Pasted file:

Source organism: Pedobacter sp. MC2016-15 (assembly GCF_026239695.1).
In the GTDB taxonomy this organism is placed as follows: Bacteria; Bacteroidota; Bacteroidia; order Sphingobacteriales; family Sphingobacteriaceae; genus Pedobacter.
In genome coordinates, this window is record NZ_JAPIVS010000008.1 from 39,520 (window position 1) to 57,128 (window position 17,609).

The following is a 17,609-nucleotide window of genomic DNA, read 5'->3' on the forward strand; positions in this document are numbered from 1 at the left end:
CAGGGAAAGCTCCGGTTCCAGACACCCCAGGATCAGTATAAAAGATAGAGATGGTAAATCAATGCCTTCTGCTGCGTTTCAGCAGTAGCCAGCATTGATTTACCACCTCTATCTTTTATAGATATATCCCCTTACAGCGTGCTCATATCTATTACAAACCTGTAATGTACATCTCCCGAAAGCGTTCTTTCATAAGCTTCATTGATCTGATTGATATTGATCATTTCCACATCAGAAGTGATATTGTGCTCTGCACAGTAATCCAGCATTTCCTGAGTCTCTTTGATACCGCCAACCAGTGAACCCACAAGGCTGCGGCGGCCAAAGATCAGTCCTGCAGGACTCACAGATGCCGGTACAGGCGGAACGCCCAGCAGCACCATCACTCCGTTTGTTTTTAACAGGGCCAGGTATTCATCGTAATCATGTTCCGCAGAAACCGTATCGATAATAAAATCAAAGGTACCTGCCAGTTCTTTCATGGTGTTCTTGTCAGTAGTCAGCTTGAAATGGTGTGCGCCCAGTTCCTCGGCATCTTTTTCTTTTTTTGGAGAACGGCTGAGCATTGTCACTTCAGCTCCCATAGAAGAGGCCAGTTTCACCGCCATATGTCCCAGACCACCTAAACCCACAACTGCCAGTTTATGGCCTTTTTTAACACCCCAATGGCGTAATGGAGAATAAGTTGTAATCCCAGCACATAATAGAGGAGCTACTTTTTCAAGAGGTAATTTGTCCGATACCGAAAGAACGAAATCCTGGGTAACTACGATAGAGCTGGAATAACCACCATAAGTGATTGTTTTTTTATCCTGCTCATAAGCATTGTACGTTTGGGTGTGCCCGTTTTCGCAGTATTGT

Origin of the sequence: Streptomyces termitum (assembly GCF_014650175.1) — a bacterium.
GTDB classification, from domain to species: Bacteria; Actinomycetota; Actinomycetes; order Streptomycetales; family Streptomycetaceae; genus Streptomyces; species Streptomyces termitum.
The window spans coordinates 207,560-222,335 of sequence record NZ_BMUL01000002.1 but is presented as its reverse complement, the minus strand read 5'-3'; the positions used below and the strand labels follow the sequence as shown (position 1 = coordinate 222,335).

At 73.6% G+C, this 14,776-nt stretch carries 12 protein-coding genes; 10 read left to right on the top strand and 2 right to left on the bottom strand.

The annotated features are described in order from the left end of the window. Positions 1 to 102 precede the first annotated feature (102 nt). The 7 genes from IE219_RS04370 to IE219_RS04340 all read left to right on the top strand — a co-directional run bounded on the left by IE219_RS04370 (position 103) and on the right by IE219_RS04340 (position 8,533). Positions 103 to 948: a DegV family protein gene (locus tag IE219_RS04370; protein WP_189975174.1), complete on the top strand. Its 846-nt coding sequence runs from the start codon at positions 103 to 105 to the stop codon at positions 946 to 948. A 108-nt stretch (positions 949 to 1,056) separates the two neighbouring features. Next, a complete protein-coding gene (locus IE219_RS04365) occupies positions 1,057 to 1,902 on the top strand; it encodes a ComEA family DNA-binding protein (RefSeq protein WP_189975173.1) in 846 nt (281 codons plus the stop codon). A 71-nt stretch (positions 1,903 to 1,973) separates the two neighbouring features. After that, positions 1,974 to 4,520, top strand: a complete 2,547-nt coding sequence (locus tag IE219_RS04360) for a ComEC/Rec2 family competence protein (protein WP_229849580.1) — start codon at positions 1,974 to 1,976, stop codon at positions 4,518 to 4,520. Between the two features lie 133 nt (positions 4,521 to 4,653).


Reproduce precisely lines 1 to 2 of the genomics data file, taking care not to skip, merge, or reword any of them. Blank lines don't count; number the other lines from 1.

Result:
Source organism: Pedobacter sp. MC2016-15 (assembly GCF_026239695.1).
In the GTDB taxonomy this organism is placed as follows: Bacteria; Bacteroidota; Bacteroidia; order Sphingobacteriales; family Sphingobacteriaceae; genus Pedobacter.